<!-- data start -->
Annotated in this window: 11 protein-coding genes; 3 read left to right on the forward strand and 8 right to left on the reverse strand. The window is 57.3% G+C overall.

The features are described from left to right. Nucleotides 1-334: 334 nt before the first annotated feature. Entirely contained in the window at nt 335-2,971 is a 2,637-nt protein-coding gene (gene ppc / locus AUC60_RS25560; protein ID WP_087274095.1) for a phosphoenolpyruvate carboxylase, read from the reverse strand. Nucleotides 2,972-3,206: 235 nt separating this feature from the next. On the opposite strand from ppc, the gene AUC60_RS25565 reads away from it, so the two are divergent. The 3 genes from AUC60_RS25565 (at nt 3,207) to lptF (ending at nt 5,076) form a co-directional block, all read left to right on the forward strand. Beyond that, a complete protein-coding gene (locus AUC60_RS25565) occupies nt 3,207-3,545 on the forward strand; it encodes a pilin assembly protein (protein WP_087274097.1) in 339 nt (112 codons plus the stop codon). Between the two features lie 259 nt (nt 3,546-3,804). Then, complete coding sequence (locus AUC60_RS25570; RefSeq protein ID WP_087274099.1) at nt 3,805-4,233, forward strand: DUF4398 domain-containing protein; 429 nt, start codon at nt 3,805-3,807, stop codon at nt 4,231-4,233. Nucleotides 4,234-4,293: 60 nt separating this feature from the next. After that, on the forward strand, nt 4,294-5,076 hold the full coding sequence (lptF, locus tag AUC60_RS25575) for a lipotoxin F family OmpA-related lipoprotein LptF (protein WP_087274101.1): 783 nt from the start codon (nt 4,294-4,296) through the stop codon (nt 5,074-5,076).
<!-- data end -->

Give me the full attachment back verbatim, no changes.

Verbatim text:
Annotated in this window: 11 protein-coding genes; 3 read left to right on the forward strand and 8 right to left on the reverse strand. The window is 57.3% G+C overall.

The features are described from left to right. Nucleotides 1-334: 334 nt before the first annotated feature. Entirely contained in the window at nt 335-2,971 is a 2,637-nt protein-coding gene (gene ppc / locus AUC60_RS25560; protein ID WP_087274095.1) for a phosphoenolpyruvate carboxylase, read from the reverse strand. Nucleotides 2,972-3,206: 235 nt separating this feature from the next. On the opposite strand from ppc, the gene AUC60_RS25565 reads away from it, so the two are divergent. The 3 genes from AUC60_RS25565 (at nt 3,207) to lptF (ending at nt 5,076) form a co-directional block, all read left to right on the forward strand. Beyond that, a complete protein-coding gene (locus AUC60_RS25565) occupies nt 3,207-3,545 on the forward strand; it encodes a pilin assembly protein (protein WP_087274097.1) in 339 nt (112 codons plus the stop codon). Between the two features lie 259 nt (nt 3,546-3,804). Then, complete coding sequence (locus AUC60_RS25570; RefSeq protein ID WP_087274099.1) at nt 3,805-4,233, forward strand: DUF4398 domain-containing protein; 429 nt, start codon at nt 3,805-3,807, stop codon at nt 4,231-4,233. Nucleotides 4,234-4,293: 60 nt separating this feature from the next. After that, on the forward strand, nt 4,294-5,076 hold the full coding sequence (lptF, locus tag AUC60_RS25575) for a lipotoxin F family OmpA-related lipoprotein LptF (protein WP_087274101.1): 783 nt from the start codon (nt 4,294-4,296) through the stop codon (nt 5,074-5,076).